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The Alva de Mars Megan Chapel Arts Center. Kelly Sennott photo.




Alva de Mars Megan Chapel Art Center 

Where: Saint Anselm College, 100 Saint Anselm Drive, Manchester, 641-7470, anselm.edu
Exhibition hours and display: On view through May 13; gallery hours are Tuesday through Saturday, 10 a.m. to 4 p.m., Thursday from 10 a.m. to 7 p.m., during scheduled exhibitions
Concert: Friday, April 22, at 7 p.m., featuring Saint Anselm College music performance faculty, free
Curator’s tour: Wednesday, April 27, at 12:30 p.m., Director Iain MacLellan and Assistant Curator Maggie Dimock will lead a guided viewing of the spring exhibition and introduce new acquisitions and discuss the evolution of the permanent collection, free




Blessing in disguise
Chapel Arts Center reopens after year-long renovation

04/21/16
By Kelly Sennott ksennott@hippopress.com



 On Good Friday last spring, the ceiling at the entrance of the Alva de Mars Megan Chapel Arts Center collapsed — but gallery curators see now that it was blessing in disguise.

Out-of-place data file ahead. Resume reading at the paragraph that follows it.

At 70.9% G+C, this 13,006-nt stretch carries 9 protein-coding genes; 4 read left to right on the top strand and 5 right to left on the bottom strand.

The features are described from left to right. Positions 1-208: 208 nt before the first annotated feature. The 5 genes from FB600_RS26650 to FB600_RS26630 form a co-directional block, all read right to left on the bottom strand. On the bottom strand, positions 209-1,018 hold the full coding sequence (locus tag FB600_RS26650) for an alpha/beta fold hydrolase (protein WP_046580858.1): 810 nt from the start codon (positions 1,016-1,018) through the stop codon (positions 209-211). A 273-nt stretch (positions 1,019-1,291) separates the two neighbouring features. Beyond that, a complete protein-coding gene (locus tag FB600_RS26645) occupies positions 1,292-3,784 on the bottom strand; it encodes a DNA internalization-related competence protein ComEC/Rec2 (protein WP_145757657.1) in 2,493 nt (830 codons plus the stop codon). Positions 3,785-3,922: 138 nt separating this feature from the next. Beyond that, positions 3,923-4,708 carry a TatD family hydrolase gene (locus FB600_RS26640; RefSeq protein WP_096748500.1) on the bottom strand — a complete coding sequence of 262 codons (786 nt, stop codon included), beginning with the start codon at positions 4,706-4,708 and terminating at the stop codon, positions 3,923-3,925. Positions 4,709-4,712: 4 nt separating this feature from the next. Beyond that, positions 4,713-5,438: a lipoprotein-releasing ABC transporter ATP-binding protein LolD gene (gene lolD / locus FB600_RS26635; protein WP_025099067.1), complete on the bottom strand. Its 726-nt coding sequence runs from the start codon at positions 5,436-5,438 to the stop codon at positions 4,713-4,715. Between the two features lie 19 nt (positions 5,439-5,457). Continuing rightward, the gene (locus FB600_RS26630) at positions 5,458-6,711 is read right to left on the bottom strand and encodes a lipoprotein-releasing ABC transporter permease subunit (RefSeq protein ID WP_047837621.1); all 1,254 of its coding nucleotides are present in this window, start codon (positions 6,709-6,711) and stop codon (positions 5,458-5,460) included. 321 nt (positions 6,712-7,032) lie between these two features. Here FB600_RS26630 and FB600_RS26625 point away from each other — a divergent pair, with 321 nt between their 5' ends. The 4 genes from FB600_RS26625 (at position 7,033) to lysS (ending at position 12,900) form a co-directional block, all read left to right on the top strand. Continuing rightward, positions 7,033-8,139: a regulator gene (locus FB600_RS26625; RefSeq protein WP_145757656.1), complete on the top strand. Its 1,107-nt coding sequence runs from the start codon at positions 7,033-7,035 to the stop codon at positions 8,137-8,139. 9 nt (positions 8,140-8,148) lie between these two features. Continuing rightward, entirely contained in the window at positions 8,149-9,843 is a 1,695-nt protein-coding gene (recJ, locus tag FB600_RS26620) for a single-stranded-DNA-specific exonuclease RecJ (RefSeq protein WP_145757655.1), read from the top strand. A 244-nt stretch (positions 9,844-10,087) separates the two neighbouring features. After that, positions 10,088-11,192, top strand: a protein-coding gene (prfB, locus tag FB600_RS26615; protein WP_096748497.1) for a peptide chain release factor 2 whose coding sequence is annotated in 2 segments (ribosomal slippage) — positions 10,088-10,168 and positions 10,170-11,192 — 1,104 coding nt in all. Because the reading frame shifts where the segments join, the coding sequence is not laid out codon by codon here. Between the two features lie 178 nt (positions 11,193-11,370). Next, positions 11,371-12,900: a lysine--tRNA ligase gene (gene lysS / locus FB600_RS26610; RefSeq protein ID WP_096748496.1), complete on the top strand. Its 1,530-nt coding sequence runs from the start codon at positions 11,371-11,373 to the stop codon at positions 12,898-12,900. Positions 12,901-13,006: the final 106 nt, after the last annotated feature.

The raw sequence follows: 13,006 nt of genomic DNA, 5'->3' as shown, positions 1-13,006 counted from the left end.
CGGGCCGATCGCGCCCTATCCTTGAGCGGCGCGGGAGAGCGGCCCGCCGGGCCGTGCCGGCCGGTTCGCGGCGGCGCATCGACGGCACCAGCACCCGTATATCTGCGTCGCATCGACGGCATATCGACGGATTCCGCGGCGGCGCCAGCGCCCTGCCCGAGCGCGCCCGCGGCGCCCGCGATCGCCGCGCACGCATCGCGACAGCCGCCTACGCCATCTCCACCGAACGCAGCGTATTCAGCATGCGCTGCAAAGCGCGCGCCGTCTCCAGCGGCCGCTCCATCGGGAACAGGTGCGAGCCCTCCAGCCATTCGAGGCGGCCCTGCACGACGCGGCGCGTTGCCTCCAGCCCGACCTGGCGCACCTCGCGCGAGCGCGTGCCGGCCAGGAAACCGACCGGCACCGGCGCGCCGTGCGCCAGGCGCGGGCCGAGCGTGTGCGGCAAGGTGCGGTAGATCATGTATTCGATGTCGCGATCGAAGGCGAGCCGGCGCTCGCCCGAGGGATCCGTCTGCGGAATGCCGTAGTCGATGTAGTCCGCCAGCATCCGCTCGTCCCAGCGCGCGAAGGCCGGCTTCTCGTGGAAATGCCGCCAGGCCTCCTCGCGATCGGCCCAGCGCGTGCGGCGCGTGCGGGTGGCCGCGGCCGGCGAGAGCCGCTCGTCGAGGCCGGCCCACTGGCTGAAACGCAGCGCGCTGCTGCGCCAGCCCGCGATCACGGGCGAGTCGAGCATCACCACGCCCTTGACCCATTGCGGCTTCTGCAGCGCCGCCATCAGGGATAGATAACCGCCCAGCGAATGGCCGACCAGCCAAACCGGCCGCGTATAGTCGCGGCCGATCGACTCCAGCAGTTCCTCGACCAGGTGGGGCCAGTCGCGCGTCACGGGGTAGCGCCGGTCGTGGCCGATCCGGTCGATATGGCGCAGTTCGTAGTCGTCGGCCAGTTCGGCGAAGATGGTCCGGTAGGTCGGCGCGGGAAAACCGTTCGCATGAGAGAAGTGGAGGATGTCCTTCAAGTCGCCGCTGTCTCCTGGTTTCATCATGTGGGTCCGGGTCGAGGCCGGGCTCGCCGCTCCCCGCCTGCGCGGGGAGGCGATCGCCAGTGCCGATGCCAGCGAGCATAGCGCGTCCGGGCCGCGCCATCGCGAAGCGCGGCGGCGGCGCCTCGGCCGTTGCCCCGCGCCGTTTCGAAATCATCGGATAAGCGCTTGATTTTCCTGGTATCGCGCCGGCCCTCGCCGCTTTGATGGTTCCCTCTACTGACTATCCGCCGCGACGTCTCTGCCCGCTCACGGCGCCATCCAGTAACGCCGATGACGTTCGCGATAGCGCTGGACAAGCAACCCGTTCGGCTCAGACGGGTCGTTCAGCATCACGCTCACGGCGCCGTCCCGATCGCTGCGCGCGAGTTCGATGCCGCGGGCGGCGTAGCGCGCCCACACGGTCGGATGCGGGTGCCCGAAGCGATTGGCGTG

The accident at the Saint Anselm gallery happened in the middle of the night; nobody was there, so nobody was hurt. Damage came to neither artwork from the permanent collection hanging on the walls nor the ceiling mural, painted years ago by a Saint Anselm monk, Father Raphael Pfisterer, before the college built the Saint Anselm Abbey and transformed the chapel into an art center in 1967.
“There was a heavy plaster that was applied to the ceiling to supports that had just been nailed in 90 years ago. And it just pulled right out after years of winters,” said Maggie Dimock, assistant curator at the gallery. “At the time, we had works from our permanent collection on view, and aside from some frames that were a little bit worse for wear, which we’ve since replaced, really nothing else was damaged. But it did lead us to think, why did this happen, and what does it mean about the general safety and structure of the building itself?”